SETPOINT 50, TSET 52 and 1/2 TBAND 53 are used by microcomputer 40, memory 41 and firing rate control means 42 in calculation C. Calculation C produces a pressure bandwidth PBAND 54.

Each particular type of boiler 24 has a design thermal mass which varies according to the boiler type, model number and manufacturer. It is desirable to control the firing rate and heating system S as a function of the design thermal mass. Therefore, a plurality of design thermal mass numerals which represent the design thermal mass of various boilers are stored (for example, in the form of a lookup table) in memory 41. Before operation of heating system S, an operator enters boiler identification information into boiler control system 35 via keyboard/display 36. The boiler identification information may include boiler model number and manufacturer as well as boiler type. Based on the boiler identification information, microcomputer 40 identifies and retrieves the design thermal mass of the particular boiler being controlled from memory 41 Based on that information, microcomputer 40, memory 41 and firing rate control means 42 calculate the final pressure bandwidth PBAND 56.

Additionally, the hysteresis of heating system S is calculated in block 55 by calculation D as a percentage of the bandwidth of heating system S. In this preferred embodiment, hysteresis 58 is set to a maximum value of 50% of bandwidth and a minimum value of 15%.

FIG. 4 is a graph of firing rate 10 plotted against deviation from SETPOINT in pounds per square inch. The graph is plotted showing response inputs "1" through "5" where SETPOINT equals 100.

FIG. 5 is a graph showing a control band in pounds per square inch plotted against SETPOINT in pounds per square for response inputs equal "1" through "5".

Conclusion

The present invention is an improvement on a method for controlling firing rate in a heating system where the design thermal mass for the particular boiler type which is being controlled is derived from boiler identification information such as model number and boiler type. In turn, the design thermal mass derived is used to tailor firing rate control for optimum control in the heating system.

Additionally, the load type and desired control tightness are represented as a weighted response factor and provided to the heating system. Using this weighted response factor, the heating system controls the firing rate to match the particular load type and control tightness (bandwidth).

Although the present invention has been described with reference to preferred embodiments, workers skilled in the art will recognize that changes may be made in form and detail without departing from the spirit and scope of the invention.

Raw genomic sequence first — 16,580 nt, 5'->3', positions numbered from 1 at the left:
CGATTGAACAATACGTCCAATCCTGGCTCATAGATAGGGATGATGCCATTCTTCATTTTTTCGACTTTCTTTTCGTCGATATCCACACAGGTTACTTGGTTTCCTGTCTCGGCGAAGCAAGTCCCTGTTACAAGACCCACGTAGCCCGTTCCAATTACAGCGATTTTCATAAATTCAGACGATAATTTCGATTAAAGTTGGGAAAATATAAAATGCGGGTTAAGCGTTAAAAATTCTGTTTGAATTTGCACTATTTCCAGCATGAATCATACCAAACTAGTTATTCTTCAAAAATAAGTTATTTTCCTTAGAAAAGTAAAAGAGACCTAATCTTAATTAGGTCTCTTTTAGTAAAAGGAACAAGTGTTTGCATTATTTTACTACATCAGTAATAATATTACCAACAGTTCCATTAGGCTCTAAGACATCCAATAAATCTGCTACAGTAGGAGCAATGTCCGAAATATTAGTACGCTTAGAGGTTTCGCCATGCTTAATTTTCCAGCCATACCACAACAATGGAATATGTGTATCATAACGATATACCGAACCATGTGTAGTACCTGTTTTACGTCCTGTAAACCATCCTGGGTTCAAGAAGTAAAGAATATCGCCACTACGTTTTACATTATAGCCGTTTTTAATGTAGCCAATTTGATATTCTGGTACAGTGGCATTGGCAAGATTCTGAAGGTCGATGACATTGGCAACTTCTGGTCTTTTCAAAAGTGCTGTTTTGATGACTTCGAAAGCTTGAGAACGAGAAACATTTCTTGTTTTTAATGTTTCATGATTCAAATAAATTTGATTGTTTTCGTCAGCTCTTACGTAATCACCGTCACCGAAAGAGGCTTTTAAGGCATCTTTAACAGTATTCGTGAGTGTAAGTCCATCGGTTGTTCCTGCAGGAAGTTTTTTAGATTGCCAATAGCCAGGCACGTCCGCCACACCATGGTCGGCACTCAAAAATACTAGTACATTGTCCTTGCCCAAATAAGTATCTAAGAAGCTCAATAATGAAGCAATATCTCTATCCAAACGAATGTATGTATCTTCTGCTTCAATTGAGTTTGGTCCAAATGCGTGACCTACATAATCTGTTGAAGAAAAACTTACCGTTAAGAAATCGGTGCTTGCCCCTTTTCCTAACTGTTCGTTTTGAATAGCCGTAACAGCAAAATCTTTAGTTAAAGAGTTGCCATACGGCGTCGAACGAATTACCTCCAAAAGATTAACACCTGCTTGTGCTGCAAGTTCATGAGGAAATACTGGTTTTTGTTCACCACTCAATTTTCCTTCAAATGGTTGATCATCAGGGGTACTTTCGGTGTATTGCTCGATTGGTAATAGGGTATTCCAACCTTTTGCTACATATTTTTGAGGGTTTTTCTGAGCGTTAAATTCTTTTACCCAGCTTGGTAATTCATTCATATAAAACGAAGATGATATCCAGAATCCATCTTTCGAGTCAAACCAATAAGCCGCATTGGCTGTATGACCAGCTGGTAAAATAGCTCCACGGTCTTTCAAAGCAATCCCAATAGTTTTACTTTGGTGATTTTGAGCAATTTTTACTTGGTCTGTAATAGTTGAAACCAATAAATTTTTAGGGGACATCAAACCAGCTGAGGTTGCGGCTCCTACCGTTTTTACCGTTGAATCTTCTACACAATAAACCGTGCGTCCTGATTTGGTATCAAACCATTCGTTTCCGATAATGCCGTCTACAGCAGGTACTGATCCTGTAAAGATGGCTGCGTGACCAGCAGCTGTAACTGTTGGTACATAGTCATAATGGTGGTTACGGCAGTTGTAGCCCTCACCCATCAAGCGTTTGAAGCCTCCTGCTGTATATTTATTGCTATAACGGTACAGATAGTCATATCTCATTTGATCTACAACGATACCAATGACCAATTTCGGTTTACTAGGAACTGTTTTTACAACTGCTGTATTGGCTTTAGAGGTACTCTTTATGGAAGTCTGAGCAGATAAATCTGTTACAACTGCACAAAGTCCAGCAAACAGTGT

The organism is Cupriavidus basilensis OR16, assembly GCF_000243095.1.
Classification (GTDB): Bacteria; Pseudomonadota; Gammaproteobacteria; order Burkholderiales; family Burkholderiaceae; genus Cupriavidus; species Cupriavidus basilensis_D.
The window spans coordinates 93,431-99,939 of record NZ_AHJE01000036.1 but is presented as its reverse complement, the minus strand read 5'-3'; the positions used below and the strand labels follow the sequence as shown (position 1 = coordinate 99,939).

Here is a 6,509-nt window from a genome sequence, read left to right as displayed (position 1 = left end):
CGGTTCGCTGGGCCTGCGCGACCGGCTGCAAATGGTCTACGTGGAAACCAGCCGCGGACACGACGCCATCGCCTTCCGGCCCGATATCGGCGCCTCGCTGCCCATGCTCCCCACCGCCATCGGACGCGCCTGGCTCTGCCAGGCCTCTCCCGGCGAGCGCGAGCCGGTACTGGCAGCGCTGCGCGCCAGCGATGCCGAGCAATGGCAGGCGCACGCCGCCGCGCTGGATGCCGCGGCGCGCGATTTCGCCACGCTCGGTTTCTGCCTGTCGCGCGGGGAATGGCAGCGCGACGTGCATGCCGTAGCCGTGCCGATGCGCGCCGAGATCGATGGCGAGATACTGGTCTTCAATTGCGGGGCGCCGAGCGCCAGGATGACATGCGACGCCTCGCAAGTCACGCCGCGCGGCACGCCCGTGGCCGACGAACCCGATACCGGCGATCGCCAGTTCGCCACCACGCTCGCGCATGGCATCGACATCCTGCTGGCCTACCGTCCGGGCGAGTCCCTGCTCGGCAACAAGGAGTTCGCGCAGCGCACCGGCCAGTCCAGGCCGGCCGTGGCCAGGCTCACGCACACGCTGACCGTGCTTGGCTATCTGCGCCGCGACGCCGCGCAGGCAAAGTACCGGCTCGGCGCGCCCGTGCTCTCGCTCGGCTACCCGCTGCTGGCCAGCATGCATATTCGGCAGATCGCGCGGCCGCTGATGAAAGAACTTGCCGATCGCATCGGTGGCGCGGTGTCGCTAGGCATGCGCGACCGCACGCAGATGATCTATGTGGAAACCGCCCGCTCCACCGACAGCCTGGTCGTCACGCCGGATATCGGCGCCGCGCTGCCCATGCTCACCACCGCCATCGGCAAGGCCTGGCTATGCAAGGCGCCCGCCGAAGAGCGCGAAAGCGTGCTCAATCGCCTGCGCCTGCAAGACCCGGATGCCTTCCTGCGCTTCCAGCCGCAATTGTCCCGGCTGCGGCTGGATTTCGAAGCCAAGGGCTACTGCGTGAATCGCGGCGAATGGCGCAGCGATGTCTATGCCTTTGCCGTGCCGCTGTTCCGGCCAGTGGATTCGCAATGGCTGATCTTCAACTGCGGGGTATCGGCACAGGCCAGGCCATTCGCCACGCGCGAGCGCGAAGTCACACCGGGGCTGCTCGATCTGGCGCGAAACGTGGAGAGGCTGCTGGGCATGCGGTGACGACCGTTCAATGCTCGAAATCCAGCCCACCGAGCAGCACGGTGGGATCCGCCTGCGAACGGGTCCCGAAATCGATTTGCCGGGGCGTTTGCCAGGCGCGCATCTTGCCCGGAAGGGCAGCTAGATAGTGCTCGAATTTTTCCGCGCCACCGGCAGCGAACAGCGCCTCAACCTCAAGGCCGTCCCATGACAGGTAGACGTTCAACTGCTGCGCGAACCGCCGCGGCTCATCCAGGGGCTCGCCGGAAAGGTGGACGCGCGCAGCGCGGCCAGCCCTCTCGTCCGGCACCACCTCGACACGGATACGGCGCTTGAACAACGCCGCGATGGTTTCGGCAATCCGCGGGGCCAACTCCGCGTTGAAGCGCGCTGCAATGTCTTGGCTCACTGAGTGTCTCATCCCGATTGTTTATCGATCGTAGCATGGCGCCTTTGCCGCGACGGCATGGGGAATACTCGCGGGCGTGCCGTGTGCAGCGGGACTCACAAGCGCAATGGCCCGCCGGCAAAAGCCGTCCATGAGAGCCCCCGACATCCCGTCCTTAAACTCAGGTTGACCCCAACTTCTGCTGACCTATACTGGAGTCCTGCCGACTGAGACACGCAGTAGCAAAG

Patent Citations
Cited PatentFiling datePublication dateApplicantTitle
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Referenced by
Citing PatentFiling datePublication dateApplicantTitle
US5190215 *Oct 30, 1991Mar 2, 1993Habermehl-Knauer Controls, Inc.Method for controlling a boiler
US7819334 *Mar 25, 2004Oct 26, 2010Honeywell International Inc.Multi-stage boiler staging and modulation control methods and controllers
US8560127Jan 13, 2011Oct 15, 2013Honeywell International Inc.HVAC control with comfort/economy management
US20100280665 *May 4, 2009Nov 4, 2010R. W. Beckett CorporationSensor and boiler control system
Classifications
U.S. Classification236/78.00D, 700/300, 237/8.00R
International ClassificationF23N1/10, G05D23/19, F23N1/08, G05B23/02
Cooperative ClassificationF23N2023/46, F23N2035/12, F23N2023/44, F23N2023/08, F23N1/102, F23N2025/04, F23N2035/06, G05B23/0202, G05D23/1917
European ClassificationF23N1/10B, G05B23/02B, G05D23/19D
Legal Events
DateCodeEventDescription
Sep 29, 1998FPExpired due to failure to pay maintenance fee
Effective date: 19980722
Jul 19, 1998LAPSLapse for failure to pay maintenance fees
Feb 19, 1998REMIMaintenance fee reminder mailed
Dec 15, 1993FPAYFee payment
Year of fee payment: 4
Sep 17, 1991CCCertificate of correction
Mar 22, 1989ASAssignment
Owner name: HONEYWELL INC., HONEYWELL PLAZA, MINNEAPOLIS, MINN
Free format text: ASSIGNMENT OF ASSIGNORS INTEREST.;ASSIGNOR:BARTELS, JAMES I.;REEL/FRAME:005056/0630
Effective date: 19890313